Digital Realty, a US-based real estate investment trust which also owns cloud and carrier-neutral data centres, announced on Monday that it is on its way to acquiring a majority stake in South Africa’s Teraco Data Environments, for $3 billion.
Founded in 2008, Teraco is Africa’s largest data centre operator and provider of interconnection solutions. It offers colocation and other data services in secure data centres.
This deal will establish Digital Realty as the leading colocation provider in Africa and provide Teraco with more capital to grow. “Our combined platform will be uniquely positioned to serve the full customer spectrum, with the ability to support their growth around the world. We look forward to working with the Digital Realty team to extend our state-of-the-art data centre and connectivity solutions to capitalise on the favourable industry trends and tremendous market opportunity,” said Teraco’s CEO, Jan Hnizdo.
Digital Realty is set to acquire 55% of Teraco’s total equity interest when this deal is finalised, and this move values Teraco at $3 billion, overshadowing West Africa’s MainOne’s recent acquisition for $320 million by Equinix Inc.
The other 45% stake will be held by a consortium of existing shareholders which include Berkshire Partners, Permira, Van Rooyen Group, Columbia Capital, Stepstone Ventures and the Teraco Connect Trust.
NITDA PARTNERS WITH UNIVERSITIES FOR DIGITAL FARMING
Nigeria’s National Information Technology Development Agency (NITDA) has partnered with 3 universities in the country to advance research and application of digital technology to farming.
Agriculture makes up 24% of Nigeria’s GDP, but despite this contribution, it faces issues of “low technology, high production cost and poor distribution of inputs, limited financing, high post-harvest losses, and poor access to markets”. Using technology in farming will help the country optimise this sector, “improve production, reduce waste, facilitate access to markets, and thereby put Nigeria on the path of food security and substantial income generation” while also reducing labour costs.
With this move, the agency hopes to attract a younger population to farming and boost the country’s National Digital Economy Policy and Strategy through which it hopes to become a leading player in the global digital economy.
“Deploying digital technology into agriculture will make farming a fanciful and attractive business for the youth, which will also culminate in providing more job opportunities and strengthen the country’s food security,” Kashifu Abdullahi, Director-General of NITDA said.
The three schools are the Federal University of Technology Akure, Federal University Dutse, and the University of Abuja. According to NITDA, it is creating IT centres and providing training in these institutions for the pilot scheme.
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After a record-breaking year of raising nearly $5 billion in VC funding, African startups have picked up steam from where they left off.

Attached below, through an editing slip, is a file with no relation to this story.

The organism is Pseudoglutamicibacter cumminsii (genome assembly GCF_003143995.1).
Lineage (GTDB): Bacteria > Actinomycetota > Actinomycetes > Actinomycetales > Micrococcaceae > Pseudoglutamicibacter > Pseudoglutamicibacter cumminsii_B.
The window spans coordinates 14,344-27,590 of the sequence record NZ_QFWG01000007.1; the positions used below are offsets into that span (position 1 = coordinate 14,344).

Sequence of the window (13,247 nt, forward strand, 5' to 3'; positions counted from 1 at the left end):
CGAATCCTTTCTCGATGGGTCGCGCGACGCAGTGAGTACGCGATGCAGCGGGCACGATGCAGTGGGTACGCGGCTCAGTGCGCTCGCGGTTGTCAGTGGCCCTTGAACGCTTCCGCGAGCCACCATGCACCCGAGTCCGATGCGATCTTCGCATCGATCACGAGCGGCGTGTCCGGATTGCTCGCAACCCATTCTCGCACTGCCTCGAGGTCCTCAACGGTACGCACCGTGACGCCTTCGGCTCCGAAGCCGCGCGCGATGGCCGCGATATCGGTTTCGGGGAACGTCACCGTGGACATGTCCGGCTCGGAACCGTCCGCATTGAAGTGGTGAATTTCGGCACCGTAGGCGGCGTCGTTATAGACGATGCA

This week, Ghanaian health startup mPharma secured $35 million in a Series D round led by Citigroup. Other investors that participated in the round include JAM Fund, a venture capital firm founded by Tinder co-founder Justin Mateen; Unbound, a growth investment firm by Shravin Mittal, the managing director of Bharti Global Limited (Bharti family investment arm); Lux Capital; Northstar; Social Capital; Novastar; and TO Ventures.
Here are the other deals for the week:
Kenyan fintech startup Alvin, received $740,000 in a pre-seed funding round led by Ingressive Capital, with support from Zephyr Acorn, Voltron Capital, Future Africa, and Tahseen Consulting. Other notable investors in the round included Paystack CEO Shola Akinlade, and Tony Nicalo, former CEO of marketing company Dondé.
Egyptian e-commerce startup Gahez raised $2 million in a pre-seed funding round led by Disruptech Ventures, with participation from Egypt Ventures, Tanmeyah, Afropreneur Fund, and other angel investors.
Namibian e-commerce startup JABU raised a $3.2 million financing round from Afore Capital, Y Combinator, FJ Labs, Quiet Capital, Kli Capital, Pareto Capital, and unnamed angels.
FedayPay, a Benin-based payment aggregator received an undisclosed amount in a seed round from Benin Business Angel Network (BBAN).
Quidax is an African-founded cryptocurrency exchange that makes it easy for you to access Bitcoin and other cryptocurrencies. They also make it possible for Fintech companies to offer cryptocurrency services to their customers.
We’re kicking off our events this year with the second episode of the Building From Ground Up series!
On this episode, Koromone Koroye, TechCabal’s Managing Editor, will be speaking with Vivian Nwakah, CEO and co-founder of Medsaf, an online pharmacy that helps individuals and healthcare facilities access cost-effective medications. Vivian is a serial entrepreneur and strategist that has created and innovated around execution in the healthcare, pharmaceutical, and energy space.
Vivian will discuss what it takes to build and grow a successful startup with limited funding. We’ll also learn the story of how Medsaf grew from its first fundraise to transforming access to healthcare in developing markets today.
The #BFGU series is powered by the UK-Nigeria Tech Hub.
Every week, we share job opportunities in the African ecosystem
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